- Did your child receive HA vaccine during participation in the initial trial vaccine 10 years ago?
- Were blood samples taken from your child to measure HAV antibodies before and after the vaccination 10 years ago?
- In the last 10 years, has your child received any extra dose of HA vaccine in addition to the 2 doses administered in the trial 10 years ago?
- Has your child received blood or blood products in the last 6 months?
Vaccine and Vaccinations
Inactivated HA vaccine Avaxim 80U Pediatric (Sanofi Pasteur, Lyon, France) was used in the initial study. It is prepared from cultured purified formaldehyde-inactivated GBM strain of HAV and contains 80 HAV antigen units per 0.5 mL dose and reduced aluminum hydroxide content (0.15 mg). Each dose contains 2-phenoxyethanol (2.5 μL), formaldehyde (12.5 μg), and Medium 199, water for injection up to 0.5 mL. It was administered intramuscularly into the deltoid muscle. An additional dose was offered to participants whose anti-HAV titer was less than or equal to the lower limit of detection of the serology assay (≤20 mIU/mL) when measured 10 years after the 2-dose vaccination course. This value is known to protect against HA infection.4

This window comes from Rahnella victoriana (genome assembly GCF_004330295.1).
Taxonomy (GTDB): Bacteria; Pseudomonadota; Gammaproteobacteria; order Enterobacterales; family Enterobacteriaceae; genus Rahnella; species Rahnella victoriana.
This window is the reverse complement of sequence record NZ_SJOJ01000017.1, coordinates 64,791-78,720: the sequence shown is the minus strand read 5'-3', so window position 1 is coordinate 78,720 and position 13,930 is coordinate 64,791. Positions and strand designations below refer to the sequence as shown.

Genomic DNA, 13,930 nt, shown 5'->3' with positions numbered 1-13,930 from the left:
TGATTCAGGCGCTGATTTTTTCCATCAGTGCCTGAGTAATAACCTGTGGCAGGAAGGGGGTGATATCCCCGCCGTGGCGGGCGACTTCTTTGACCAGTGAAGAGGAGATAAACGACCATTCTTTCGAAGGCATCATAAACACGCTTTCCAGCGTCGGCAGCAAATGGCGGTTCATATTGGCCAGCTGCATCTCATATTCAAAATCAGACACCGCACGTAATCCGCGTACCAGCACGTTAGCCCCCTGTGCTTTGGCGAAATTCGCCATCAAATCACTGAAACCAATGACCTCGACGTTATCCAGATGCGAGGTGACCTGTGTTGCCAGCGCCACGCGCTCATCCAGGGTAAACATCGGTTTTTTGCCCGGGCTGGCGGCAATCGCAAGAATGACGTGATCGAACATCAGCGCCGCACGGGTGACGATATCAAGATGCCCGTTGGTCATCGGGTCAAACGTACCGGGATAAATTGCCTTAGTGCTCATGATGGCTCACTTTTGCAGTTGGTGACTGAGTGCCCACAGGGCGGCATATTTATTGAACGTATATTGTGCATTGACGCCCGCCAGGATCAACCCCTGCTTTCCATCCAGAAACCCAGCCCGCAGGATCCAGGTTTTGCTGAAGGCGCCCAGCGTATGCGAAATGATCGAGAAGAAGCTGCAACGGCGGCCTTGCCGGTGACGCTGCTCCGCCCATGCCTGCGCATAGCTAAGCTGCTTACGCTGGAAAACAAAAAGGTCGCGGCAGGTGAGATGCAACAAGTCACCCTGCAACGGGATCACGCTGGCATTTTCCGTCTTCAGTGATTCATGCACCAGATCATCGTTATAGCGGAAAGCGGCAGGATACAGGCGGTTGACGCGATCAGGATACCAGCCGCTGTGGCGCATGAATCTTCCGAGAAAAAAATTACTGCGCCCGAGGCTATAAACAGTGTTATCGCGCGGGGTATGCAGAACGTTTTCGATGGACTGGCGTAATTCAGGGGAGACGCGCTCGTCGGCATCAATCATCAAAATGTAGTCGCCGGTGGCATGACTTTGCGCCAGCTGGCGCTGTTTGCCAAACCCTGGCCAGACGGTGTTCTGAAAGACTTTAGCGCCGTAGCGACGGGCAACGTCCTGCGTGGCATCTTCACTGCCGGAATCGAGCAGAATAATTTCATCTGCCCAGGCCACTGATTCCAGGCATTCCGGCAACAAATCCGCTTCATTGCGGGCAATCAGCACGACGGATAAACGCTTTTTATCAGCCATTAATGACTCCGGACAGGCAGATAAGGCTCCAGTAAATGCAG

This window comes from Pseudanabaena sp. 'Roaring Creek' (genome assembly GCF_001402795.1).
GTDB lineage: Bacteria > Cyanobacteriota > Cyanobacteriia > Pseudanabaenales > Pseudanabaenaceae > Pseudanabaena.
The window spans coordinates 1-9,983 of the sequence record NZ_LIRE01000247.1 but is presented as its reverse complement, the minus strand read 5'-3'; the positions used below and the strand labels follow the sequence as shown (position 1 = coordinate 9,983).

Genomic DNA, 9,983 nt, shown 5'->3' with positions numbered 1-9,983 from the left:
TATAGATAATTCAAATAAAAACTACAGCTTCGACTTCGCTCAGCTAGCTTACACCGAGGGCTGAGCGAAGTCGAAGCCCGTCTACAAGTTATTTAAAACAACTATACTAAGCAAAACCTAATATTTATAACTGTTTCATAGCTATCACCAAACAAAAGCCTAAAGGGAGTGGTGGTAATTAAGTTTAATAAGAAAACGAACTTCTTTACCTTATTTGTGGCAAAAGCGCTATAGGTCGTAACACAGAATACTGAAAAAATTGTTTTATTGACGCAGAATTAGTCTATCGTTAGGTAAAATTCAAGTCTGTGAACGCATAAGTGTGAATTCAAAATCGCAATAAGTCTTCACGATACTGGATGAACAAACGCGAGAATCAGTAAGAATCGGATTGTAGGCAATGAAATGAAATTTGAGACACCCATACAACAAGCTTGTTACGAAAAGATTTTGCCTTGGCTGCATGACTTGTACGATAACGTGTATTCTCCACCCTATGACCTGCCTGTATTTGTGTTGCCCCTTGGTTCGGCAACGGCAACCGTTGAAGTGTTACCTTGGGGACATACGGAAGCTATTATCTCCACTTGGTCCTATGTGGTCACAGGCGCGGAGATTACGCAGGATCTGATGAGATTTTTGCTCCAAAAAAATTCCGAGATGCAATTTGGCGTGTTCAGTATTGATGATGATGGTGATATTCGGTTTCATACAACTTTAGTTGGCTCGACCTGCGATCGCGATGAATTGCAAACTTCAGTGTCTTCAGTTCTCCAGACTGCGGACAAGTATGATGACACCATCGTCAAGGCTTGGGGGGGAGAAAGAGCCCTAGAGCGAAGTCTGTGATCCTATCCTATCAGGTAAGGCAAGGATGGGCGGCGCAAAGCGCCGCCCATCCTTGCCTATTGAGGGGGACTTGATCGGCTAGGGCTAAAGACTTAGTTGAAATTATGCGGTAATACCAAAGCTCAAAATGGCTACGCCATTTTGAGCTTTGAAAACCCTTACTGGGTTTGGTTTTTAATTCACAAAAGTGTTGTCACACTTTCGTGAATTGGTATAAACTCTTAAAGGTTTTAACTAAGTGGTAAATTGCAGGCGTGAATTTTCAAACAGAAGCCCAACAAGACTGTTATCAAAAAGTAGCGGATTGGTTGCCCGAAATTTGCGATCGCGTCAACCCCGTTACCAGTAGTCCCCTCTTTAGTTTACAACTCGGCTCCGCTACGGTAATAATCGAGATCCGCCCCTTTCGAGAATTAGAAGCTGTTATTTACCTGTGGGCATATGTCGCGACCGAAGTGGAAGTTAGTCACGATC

Serum anti-HAV antibody titers were measured by VIDAS Anti-HAV Total (HAVT, BioMerieux, France). The assay combines a 2-step enzyme immunoassay competition method with fluorescent detection (ELFA).5 Results are calculated automatically and the samples' relative fluorescent value is interpreted by the VIDAS system. Results are expressed in mIU/mL (WHO reference standard first Reference Preparation Hepatitis A Immunoglobulin [100 mIU/mL]). Sera with anti-HAV ≥20 mIU/mL were considered seropositive. The test used in the initial study was not available (antibody titers had been assessed using commercial radioimmunoassay [HAVAB, Abbot Laboratories, North Chicago] modified to increase the sensitivity).5
The study was descriptive. GMC with 95% confidence intervals were calculated. χ2 and Mann-Whitney tests were used when appropriate using STATA software (Version 8.0; Stata Corporation, College Station, TX). Participants also completed a questionnaire about potential exposure to natural HAV infection since the initial immunization.